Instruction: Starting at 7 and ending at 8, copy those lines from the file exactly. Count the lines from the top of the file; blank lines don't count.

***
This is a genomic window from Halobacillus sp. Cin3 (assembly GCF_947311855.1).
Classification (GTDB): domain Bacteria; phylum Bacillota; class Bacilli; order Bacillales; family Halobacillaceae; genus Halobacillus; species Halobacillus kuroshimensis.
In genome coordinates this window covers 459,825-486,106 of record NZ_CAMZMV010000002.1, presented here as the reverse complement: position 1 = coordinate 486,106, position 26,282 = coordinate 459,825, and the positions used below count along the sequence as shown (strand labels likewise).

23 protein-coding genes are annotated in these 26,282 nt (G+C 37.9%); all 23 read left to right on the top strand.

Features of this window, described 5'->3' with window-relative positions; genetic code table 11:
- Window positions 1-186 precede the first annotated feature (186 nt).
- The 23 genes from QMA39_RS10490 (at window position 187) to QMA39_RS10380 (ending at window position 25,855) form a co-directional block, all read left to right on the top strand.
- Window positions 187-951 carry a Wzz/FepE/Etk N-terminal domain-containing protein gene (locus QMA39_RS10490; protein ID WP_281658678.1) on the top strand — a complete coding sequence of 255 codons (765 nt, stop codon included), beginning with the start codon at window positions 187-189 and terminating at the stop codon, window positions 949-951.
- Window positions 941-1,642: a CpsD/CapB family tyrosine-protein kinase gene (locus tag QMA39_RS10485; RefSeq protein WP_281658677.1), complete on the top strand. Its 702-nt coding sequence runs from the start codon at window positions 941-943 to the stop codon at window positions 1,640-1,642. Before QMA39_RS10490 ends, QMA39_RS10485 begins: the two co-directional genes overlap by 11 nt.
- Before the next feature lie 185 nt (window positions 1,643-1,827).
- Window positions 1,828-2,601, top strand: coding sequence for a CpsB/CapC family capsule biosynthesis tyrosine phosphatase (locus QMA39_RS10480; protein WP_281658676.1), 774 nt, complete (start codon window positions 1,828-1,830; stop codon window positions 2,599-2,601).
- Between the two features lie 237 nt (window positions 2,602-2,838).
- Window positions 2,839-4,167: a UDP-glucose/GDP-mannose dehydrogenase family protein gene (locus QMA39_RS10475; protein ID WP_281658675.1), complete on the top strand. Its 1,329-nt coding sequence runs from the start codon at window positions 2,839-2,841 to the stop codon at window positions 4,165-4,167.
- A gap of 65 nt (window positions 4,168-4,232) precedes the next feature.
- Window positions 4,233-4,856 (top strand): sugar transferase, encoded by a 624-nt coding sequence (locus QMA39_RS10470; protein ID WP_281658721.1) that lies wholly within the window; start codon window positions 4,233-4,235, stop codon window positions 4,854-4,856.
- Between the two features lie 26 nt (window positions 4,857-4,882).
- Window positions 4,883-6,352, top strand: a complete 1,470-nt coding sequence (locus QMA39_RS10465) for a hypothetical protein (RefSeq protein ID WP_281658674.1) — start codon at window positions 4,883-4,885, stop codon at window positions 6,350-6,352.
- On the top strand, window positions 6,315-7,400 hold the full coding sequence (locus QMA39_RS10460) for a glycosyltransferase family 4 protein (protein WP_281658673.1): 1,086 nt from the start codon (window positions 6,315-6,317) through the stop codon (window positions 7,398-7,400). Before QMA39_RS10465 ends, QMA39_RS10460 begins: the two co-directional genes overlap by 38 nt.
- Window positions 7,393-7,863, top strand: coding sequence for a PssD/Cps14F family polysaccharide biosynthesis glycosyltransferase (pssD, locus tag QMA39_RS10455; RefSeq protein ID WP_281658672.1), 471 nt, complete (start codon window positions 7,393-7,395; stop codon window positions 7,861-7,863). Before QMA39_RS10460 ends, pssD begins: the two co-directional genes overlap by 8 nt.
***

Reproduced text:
- The 23 genes from QMA39_RS10490 (at window position 187) to QMA39_RS10380 (ending at window position 25,855) form a co-directional block, all read left to right on the top strand.
- Window positions 187-951 carry a Wzz/FepE/Etk N-terminal domain-containing protein gene (locus QMA39_RS10490; protein ID WP_281658678.1) on the top strand — a complete coding sequence of 255 codons (765 nt, stop codon included), beginning with the start codon at window positions 187-189 and terminating at the stop codon, window positions 949-951.